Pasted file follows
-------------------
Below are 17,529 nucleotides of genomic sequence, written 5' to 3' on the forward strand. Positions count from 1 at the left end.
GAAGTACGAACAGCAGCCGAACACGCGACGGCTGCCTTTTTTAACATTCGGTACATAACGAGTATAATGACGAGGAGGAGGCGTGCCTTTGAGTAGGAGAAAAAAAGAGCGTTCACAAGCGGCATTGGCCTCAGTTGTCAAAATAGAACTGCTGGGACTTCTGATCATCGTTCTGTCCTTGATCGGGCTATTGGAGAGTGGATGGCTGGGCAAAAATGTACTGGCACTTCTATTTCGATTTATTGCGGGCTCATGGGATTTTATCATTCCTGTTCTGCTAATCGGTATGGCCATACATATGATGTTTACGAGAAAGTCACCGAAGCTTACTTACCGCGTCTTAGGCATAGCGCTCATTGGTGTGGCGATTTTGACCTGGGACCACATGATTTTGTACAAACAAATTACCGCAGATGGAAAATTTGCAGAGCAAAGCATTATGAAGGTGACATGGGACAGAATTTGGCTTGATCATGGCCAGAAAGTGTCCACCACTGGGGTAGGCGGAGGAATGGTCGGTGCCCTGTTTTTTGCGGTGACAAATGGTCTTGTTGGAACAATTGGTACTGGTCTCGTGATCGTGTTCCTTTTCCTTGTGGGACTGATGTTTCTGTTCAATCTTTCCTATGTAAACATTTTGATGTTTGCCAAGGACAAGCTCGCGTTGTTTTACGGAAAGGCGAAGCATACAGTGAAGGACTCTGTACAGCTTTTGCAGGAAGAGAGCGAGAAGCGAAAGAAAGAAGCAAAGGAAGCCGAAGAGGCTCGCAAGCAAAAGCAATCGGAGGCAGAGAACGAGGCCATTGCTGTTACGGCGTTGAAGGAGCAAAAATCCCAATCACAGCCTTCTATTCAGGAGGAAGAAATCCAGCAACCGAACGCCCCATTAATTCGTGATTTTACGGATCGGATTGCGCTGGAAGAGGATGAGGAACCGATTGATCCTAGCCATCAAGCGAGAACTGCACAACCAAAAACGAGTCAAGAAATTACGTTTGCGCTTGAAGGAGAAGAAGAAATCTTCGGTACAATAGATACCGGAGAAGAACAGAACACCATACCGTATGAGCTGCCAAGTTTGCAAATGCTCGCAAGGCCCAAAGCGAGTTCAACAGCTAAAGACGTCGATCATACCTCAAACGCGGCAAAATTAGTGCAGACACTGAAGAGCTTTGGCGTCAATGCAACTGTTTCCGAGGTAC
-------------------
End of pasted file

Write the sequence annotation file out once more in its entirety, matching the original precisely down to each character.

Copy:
Below are 17,529 nucleotides of genomic sequence, written 5' to 3' on the forward strand. Positions count from 1 at the left end.
GAAGTACGAACAGCAGCCGAACACGCGACGGCTGCCTTTTTTAACATTCGGTACATAACGAGTATAATGACGAGGAGGAGGCGTGCCTTTGAGTAGGAGAAAAAAAGAGCGTTCACAAGCGGCATTGGCCTCAGTTGTCAAAATAGAACTGCTGGGACTTCTGATCATCGTTCTGTCCTTGATCGGGCTATTGGAGAGTGGATGGCTGGGCAAAAATGTACTGGCACTTCTATTTCGATTTATTGCGGGCTCATGGGATTTTATCATTCCTGTTCTGCTAATCGGTATGGCCATACATATGATGTTTACGAGAAAGTCACCGAAGCTTACTTACCGCGTCTTAGGCATAGCGCTCATTGGTGTGGCGATTTTGACCTGGGACCACATGATTTTGTACAAACAAATTACCGCAGATGGAAAATTTGCAGAGCAAAGCATTATGAAGGTGACATGGGACAGAATTTGGCTTGATCATGGCCAGAAAGTGTCCACCACTGGGGTAGGCGGAGGAATGGTCGGTGCCCTGTTTTTTGCGGTGACAAATGGTCTTGTTGGAACAATTGGTACTGGTCTCGTGATCGTGTTCCTTTTCCTTGTGGGACTGATGTTTCTGTTCAATCTTTCCTATGTAAACATTTTGATGTTTGCCAAGGACAAGCTCGCGTTGTTTTACGGAAAGGCGAAGCATACAGTGAAGGACTCTGTACAGCTTTTGCAGGAAGAGAGCGAGAAGCGAAAGAAAGAAGCAAAGGAAGCCGAAGAGGCTCGCAAGCAAAAGCAATCGGAGGCAGAGAACGAGGCCATTGCTGTTACGGCGTTGAAGGAGCAAAAATCCCAATCACAGCCTTCTATTCAGGAGGAAGAAATCCAGCAACCGAACGCCCCATTAATTCGTGATTTTACGGATCGGATTGCGCTGGAAGAGGATGAGGAACCGATTGATCCTAGCCATCAAGCGAGAACTGCACAACCAAAAACGAGTCAAGAAATTACGTTTGCGCTTGAAGGAGAAGAAGAAATCTTCGGTACAATAGATACCGGAGAAGAACAGAACACCATACCGTATGAGCTGCCAAGTTTGCAAATGCTCGCAAGGCCCAAAGCGAGTTCAACAGCTAAAGACGTCGATCATACCTCAAACGCGGCAAAATTAGTGCAGACACTGAAGAGCTTTGGCGTCAATGCAACTGTTTCCGAGGTAC